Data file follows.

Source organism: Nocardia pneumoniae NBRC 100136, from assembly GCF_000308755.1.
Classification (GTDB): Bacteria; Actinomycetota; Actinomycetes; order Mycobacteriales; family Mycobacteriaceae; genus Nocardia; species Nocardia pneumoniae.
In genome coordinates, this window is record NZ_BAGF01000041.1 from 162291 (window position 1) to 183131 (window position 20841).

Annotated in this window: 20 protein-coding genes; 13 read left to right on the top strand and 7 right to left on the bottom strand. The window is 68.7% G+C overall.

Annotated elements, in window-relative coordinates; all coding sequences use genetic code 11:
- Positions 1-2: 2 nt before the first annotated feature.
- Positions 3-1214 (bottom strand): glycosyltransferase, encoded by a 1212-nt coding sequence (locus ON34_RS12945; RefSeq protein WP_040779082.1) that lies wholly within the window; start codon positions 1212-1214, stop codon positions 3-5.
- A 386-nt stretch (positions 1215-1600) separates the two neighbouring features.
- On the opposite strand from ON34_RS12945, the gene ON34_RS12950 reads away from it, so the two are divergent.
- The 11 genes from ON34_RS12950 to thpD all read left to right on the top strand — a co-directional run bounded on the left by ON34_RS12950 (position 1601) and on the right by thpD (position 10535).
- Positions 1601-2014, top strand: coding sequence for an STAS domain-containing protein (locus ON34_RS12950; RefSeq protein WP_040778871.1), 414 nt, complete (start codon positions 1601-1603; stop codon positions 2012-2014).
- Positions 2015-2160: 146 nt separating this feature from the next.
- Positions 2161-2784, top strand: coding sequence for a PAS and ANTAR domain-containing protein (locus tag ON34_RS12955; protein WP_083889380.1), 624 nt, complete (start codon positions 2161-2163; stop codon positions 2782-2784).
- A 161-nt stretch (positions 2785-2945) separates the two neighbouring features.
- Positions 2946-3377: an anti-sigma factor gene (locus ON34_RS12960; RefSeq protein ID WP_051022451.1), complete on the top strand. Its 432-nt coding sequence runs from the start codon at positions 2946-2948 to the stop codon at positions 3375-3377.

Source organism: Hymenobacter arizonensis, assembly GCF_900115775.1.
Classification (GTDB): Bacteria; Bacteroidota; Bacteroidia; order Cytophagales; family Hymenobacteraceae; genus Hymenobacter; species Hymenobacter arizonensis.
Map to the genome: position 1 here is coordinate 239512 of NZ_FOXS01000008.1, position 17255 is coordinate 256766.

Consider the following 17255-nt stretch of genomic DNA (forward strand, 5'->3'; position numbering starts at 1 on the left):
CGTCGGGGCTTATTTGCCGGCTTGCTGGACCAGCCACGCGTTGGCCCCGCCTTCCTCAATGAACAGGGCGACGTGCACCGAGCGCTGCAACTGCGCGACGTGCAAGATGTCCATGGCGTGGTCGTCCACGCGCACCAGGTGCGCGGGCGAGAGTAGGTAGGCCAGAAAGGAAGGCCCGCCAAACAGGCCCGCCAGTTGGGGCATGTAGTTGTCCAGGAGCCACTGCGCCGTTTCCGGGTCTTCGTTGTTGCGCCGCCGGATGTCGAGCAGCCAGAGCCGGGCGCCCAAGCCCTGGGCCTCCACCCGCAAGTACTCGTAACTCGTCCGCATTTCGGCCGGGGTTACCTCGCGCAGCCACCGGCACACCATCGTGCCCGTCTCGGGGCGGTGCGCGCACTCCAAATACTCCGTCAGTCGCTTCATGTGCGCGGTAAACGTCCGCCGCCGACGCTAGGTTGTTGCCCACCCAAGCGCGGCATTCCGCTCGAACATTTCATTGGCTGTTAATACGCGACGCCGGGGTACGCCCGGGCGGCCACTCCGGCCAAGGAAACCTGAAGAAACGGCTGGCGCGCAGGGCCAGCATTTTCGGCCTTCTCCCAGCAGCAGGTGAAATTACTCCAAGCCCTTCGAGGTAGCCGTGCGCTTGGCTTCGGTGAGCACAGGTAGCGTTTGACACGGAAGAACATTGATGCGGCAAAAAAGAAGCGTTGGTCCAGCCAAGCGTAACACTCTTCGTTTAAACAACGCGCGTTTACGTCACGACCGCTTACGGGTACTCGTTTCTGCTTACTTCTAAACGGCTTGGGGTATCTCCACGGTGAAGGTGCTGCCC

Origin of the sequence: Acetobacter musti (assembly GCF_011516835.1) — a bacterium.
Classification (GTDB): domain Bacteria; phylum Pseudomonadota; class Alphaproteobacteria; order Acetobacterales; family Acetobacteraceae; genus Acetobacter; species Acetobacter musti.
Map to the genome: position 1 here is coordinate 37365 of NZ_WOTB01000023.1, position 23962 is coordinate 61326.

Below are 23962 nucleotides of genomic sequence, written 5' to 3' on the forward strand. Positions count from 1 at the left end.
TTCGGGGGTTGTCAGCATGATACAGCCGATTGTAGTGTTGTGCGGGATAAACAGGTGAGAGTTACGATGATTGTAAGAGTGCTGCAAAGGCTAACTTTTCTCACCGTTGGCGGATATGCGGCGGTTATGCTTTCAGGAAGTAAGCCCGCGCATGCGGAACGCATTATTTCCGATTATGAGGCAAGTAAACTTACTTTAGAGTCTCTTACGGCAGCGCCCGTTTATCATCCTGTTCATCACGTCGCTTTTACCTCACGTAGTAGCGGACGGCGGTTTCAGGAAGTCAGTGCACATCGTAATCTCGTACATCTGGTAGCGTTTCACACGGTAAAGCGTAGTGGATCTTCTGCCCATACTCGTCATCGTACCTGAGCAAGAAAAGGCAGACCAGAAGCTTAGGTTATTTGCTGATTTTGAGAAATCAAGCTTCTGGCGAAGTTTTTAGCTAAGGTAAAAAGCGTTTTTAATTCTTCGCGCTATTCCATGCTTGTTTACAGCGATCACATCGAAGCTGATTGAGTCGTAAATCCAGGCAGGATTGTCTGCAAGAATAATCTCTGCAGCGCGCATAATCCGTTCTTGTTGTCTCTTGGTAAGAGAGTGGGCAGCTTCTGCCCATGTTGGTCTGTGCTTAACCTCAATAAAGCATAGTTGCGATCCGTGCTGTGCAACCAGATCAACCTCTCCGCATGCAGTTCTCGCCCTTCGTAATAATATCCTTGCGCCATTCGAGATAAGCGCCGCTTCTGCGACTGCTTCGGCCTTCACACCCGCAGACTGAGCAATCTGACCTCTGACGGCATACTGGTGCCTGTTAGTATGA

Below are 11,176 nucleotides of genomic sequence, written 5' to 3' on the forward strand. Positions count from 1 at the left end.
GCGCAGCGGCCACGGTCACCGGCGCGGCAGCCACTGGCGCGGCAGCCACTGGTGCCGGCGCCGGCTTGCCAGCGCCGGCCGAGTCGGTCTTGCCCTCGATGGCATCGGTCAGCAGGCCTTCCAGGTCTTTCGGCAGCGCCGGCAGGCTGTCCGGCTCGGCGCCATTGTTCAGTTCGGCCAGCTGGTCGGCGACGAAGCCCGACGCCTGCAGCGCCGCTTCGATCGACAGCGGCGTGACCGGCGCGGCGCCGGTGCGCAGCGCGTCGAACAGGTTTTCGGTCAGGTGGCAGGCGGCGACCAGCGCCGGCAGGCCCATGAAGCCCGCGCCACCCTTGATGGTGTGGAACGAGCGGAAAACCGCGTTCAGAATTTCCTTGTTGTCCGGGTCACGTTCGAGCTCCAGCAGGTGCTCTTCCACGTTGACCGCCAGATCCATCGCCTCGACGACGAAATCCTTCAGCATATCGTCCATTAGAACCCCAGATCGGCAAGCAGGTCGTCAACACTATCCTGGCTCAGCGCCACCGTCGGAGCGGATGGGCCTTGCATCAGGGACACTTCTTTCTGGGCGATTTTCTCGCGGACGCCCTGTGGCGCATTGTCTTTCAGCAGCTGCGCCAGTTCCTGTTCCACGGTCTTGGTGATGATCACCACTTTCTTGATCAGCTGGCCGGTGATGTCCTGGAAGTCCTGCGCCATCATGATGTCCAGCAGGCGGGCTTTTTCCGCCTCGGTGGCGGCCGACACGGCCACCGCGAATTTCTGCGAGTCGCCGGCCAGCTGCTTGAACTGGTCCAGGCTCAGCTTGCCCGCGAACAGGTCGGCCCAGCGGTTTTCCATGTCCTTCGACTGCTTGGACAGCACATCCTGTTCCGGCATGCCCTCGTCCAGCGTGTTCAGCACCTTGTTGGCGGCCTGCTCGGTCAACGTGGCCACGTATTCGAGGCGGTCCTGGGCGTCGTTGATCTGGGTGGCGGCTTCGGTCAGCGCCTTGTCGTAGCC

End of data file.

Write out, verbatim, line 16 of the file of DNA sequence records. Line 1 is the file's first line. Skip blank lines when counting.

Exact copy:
Source organism: Hymenobacter arizonensis, assembly GCF_900115775.1.